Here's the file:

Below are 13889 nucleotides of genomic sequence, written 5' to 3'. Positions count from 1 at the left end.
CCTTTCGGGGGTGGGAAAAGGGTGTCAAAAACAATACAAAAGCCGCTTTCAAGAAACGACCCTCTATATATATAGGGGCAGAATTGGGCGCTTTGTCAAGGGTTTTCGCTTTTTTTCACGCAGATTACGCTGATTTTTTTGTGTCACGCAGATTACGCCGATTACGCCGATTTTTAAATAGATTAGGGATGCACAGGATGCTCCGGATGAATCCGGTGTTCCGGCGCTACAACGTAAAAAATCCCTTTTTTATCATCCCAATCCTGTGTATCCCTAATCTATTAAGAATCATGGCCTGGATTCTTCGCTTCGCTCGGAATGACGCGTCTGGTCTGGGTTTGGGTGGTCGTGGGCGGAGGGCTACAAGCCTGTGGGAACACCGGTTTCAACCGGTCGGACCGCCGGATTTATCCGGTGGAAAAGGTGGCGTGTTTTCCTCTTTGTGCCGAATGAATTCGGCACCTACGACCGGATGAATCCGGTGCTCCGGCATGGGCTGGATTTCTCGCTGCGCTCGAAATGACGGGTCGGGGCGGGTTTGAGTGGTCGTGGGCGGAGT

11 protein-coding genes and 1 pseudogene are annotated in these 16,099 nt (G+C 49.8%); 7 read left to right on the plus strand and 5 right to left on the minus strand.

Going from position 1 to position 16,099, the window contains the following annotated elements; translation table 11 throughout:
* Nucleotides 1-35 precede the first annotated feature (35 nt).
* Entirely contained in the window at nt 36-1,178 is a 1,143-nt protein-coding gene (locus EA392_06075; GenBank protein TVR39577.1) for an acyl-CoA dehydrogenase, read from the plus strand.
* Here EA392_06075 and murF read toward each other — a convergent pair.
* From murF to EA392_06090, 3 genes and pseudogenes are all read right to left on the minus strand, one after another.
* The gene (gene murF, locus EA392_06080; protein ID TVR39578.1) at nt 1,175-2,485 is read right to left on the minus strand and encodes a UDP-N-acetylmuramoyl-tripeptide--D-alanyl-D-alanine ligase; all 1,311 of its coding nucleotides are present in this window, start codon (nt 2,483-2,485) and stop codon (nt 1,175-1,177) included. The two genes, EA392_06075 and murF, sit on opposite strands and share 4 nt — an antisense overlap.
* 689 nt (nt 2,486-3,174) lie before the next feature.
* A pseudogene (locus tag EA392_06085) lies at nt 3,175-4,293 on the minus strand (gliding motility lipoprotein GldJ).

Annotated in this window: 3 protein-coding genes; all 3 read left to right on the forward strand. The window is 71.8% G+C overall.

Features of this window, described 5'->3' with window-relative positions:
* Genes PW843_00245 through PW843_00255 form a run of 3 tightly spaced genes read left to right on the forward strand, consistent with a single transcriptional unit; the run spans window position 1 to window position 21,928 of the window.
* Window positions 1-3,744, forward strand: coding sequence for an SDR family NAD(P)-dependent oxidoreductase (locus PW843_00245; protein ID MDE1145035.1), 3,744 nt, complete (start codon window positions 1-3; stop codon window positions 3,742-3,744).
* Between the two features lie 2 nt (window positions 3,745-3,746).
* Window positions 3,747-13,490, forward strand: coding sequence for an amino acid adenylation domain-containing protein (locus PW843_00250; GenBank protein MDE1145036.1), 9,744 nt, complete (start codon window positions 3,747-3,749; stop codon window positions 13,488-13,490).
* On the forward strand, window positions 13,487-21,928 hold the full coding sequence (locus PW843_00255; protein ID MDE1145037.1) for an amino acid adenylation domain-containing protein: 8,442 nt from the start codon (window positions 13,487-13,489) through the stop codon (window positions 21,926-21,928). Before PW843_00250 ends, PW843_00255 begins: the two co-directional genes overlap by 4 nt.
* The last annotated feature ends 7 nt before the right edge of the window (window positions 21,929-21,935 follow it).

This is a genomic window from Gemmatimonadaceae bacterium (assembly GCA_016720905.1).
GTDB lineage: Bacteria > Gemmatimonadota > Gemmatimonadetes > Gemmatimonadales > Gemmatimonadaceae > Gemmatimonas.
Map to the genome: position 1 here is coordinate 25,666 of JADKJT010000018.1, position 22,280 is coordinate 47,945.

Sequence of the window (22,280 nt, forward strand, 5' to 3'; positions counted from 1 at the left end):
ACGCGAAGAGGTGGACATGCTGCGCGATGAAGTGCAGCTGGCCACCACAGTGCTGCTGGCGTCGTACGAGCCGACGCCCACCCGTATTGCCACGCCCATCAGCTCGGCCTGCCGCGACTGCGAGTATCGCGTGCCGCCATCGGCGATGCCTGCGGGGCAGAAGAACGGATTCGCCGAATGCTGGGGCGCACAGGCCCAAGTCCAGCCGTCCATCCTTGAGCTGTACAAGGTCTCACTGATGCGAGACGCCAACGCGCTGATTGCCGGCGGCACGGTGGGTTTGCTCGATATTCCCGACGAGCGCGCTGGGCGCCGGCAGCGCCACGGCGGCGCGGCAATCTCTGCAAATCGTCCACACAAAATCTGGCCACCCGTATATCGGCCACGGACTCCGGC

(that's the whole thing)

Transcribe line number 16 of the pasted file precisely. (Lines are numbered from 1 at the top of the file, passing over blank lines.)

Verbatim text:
* Between the two features lie 2 nt (window positions 3,745-3,746).